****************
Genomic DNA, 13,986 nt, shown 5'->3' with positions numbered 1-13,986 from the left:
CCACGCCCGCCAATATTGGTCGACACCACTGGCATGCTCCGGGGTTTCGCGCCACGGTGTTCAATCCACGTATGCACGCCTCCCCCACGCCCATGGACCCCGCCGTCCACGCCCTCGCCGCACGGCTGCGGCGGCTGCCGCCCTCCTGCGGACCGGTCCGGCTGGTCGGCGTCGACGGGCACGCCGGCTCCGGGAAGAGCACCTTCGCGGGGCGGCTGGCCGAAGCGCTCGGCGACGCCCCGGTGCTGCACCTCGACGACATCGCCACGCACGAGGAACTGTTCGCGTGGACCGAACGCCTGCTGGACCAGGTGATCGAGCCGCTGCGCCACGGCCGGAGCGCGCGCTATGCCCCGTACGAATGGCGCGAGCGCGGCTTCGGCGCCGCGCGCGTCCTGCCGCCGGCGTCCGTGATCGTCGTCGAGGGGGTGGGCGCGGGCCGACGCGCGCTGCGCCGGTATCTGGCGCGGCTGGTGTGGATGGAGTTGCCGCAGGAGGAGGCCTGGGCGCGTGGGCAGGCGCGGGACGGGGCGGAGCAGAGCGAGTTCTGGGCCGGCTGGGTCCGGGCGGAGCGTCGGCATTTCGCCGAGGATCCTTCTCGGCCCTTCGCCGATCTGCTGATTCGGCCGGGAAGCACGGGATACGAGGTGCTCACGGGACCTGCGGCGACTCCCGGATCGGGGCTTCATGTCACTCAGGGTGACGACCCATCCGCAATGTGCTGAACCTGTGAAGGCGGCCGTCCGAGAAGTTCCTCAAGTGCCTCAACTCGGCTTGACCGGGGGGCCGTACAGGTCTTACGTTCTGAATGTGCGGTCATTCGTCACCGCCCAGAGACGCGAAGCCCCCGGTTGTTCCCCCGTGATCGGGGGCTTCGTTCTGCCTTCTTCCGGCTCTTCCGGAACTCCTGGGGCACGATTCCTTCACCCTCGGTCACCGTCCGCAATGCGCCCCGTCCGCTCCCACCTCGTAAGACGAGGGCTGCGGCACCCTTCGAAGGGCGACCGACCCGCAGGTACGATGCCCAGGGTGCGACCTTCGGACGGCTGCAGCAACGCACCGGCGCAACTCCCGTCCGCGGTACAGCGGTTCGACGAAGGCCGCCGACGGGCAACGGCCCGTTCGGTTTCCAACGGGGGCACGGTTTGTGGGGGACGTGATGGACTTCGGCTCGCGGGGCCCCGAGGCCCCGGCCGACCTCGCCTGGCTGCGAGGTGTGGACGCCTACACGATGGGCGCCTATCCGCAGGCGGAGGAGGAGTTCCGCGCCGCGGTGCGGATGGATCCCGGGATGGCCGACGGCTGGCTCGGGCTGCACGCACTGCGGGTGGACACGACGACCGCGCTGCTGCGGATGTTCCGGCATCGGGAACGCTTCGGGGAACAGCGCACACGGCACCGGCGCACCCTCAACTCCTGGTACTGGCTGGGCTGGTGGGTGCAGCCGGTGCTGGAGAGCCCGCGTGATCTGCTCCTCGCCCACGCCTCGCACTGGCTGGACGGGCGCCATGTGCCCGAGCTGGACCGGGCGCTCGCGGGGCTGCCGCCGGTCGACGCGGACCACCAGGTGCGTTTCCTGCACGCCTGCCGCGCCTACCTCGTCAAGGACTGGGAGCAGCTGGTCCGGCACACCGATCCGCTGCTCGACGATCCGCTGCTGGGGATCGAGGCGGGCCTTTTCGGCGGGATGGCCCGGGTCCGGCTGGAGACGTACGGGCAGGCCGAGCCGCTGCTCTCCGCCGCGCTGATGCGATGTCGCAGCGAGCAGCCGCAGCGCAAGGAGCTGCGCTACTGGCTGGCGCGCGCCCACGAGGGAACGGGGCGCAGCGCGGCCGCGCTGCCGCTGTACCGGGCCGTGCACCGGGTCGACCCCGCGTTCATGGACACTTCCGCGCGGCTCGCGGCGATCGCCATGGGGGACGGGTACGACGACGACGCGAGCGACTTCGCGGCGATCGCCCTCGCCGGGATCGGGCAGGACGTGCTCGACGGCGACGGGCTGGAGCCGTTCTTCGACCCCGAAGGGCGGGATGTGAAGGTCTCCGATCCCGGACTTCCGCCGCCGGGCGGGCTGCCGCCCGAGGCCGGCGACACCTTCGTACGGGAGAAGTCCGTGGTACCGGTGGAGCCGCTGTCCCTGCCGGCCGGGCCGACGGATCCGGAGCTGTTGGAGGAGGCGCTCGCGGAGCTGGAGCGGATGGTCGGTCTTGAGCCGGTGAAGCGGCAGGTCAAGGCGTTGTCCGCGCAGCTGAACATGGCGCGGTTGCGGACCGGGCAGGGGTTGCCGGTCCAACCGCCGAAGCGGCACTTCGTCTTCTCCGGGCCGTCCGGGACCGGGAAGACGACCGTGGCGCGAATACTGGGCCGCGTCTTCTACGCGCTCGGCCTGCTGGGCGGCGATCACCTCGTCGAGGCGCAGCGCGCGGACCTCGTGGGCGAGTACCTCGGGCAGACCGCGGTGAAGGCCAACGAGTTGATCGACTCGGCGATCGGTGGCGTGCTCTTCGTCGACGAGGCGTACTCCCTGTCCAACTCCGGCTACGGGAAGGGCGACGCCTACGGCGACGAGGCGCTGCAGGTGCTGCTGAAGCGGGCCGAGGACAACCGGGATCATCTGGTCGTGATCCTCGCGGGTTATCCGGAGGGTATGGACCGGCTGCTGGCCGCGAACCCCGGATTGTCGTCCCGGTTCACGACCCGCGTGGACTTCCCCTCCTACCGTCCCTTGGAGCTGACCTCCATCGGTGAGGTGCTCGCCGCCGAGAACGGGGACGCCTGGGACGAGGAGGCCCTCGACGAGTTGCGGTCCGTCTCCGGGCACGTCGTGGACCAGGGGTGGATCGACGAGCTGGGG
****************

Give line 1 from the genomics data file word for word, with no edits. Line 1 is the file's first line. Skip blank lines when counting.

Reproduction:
Genomic DNA, 13,986 nt, shown 5'->3' with positions numbered 1-13,986 from the left: